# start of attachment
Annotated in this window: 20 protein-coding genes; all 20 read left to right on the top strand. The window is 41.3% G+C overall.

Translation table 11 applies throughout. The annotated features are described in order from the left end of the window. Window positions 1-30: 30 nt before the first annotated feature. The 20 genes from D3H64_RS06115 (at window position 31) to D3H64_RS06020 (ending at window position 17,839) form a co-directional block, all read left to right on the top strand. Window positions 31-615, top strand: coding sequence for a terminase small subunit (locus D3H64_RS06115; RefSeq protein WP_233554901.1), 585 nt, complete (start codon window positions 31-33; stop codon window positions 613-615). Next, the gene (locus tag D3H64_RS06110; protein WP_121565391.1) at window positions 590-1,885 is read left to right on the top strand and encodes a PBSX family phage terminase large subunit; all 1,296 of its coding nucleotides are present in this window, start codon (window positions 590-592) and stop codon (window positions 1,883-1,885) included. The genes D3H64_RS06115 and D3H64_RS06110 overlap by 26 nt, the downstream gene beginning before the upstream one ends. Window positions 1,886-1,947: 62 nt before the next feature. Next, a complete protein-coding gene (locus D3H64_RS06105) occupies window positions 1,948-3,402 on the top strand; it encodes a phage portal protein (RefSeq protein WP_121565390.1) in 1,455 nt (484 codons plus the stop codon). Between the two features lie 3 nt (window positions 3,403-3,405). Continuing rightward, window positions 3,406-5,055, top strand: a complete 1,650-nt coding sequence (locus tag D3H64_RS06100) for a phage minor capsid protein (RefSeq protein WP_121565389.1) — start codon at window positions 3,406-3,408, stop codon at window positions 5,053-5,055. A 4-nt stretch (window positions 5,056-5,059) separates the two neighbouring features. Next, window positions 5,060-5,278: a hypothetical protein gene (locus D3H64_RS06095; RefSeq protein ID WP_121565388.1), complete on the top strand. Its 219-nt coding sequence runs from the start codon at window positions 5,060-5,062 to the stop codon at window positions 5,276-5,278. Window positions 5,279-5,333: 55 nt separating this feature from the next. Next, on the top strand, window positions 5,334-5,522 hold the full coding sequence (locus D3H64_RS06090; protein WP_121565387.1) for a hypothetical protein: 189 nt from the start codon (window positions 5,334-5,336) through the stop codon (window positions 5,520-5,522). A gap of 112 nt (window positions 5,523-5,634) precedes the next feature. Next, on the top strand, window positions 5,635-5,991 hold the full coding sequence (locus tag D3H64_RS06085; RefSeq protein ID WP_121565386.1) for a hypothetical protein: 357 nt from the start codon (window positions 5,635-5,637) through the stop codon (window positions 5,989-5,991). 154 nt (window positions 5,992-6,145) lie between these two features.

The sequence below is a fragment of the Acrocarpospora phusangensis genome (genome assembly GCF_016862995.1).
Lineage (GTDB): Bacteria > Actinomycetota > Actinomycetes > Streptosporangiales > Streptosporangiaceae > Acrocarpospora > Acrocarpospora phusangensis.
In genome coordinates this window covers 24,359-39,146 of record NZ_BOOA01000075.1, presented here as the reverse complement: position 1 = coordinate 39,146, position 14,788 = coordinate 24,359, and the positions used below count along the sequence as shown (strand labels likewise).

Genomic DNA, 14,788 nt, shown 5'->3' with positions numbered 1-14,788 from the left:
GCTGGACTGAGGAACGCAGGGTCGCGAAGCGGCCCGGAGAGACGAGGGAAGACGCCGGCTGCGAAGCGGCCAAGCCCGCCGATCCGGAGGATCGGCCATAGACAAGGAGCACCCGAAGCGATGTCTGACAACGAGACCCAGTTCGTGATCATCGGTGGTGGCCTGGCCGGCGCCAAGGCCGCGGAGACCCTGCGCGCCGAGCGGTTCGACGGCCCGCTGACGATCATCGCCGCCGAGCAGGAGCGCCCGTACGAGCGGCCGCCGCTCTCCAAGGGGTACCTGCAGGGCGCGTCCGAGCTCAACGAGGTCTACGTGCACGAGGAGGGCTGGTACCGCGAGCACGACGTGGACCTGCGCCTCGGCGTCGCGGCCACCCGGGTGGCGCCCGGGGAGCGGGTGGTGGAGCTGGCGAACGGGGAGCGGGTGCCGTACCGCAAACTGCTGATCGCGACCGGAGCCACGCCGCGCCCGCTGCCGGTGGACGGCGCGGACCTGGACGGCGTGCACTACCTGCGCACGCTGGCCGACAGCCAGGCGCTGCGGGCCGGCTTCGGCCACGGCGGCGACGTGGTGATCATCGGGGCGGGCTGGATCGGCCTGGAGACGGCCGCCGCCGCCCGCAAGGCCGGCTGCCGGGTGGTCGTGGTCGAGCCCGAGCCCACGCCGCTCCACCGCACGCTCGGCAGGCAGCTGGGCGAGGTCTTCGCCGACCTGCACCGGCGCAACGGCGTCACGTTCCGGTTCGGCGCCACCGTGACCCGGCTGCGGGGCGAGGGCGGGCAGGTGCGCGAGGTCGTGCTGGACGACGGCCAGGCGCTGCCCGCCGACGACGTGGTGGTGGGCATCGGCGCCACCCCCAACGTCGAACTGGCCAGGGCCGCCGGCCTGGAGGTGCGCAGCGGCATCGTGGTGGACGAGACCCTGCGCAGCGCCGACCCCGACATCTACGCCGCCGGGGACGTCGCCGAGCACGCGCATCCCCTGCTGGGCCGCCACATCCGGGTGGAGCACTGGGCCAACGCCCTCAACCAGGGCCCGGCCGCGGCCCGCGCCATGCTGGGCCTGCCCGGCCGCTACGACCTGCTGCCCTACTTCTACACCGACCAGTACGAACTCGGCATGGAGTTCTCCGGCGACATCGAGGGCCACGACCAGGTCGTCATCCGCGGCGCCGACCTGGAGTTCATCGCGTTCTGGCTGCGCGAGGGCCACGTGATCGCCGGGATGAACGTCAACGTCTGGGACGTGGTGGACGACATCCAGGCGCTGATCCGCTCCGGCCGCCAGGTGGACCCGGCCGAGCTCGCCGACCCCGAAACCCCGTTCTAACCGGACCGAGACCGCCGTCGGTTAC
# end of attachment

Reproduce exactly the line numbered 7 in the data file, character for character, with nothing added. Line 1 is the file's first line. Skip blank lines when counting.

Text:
GCTGGACTGAGGAACGCAGGGTCGCGAAGCGGCCCGGAGAGACGAGGGAAGACGCCGGCTGCGAAGCGGCCAAGCCCGCCGATCCGGAGGATCGGCCATAGACAAGGAGCACCCGAAGCGATGTCTGACAACGAGACCCAGTTCGTGATCATCGGTGGTGGCCTGGCCGGCGCCAAGGCCGCGGAGACCCTGCGCGCCGAGCGGTTCGACGGCCCGCTGACGATCATCGCCGCCGAGCAGGAGCGCCCGTACGAGCGGCCGCCGCTCTCCAAGGGGTACCTGCAGGGCGCGTCCGAGCTCAACGAGGTCTACGTGCACGAGGAGGGCTGGTACCGCGAGCACGACGTGGACCTGCGCCTCGGCGTCGCGGCCACCCGGGTGGCGCCCGGGGAGCGGGTGGTGGAGCTGGCGAACGGGGAGCGGGTGCCGTACCGCAAACTGCTGATCGCGACCGGAGCCACGCCGCGCCCGCTGCCGGTGGACGGCGCGGACCTGGACGGCGTGCACTACCTGCGCACGCTGGCCGACAGCCAGGCGCTGCGGGCCGGCTTCGGCCACGGCGGCGACGTGGTGATCATCGGGGCGGGCTGGATCGGCCTGGAGACGGCCGCCGCCGCCCGCAAGGCCGGCTGCCGGGTGGTCGTGGTCGAGCCCGAGCCCACGCCGCTCCACCGCACGCTCGGCAGGCAGCTGGGCGAGGTCTTCGCCGACCTGCACCGGCGCAACGGCGTCACGTTCCGGTTCGGCGCCACCGTGACCCGGCTGCGGGGCGAGGGCGGGCAGGTGCGCGAGGTCGTGCTGGACGACGGCCAGGCGCTGCCCGCCGACGACGTGGTGGTGGGCATCGGCGCCACCCCCAACGTCGAACTGGCCAGGGCCGCCGGCCTGGAGGTGCGCAGCGGCATCGTGGTGGACGAGACCCTGCGCAGCGCCGACCCCGACATCTACGCCGCCGGGGACGTCGCCGAGCACGCGCATCCCCTGCTGGGCCGCCACATCCGGGTGGAGCACTGGGCCAACGCCCTCAACCAGGGCCCGGCCGCGGCCCGCGCCATGCTGGGCCTGCCCGGCCGCTACGACCTGCTGCCCTACTTCTACACCGACCAGTACGAACTCGGCATGGAGTTCTCCGGCGACATCGAGGGCCACGACCAGGTCGTCATCCGCGGCGCCGACCTGGAGTTCATCGCGTTCTGGCTGCGCGAGGGCCACGTGATCGCCGGGATGAACGTCAACGTCTGGGACGTGGTGGACGACATCCAGGCGCTGATCCGCTCCGGCCGCCAGGTGGACCCGGCCGAGCTCGCCGACCCCGAAACCCCGTTCTAACCGGACCGAGACCGCCGTCGGTTAC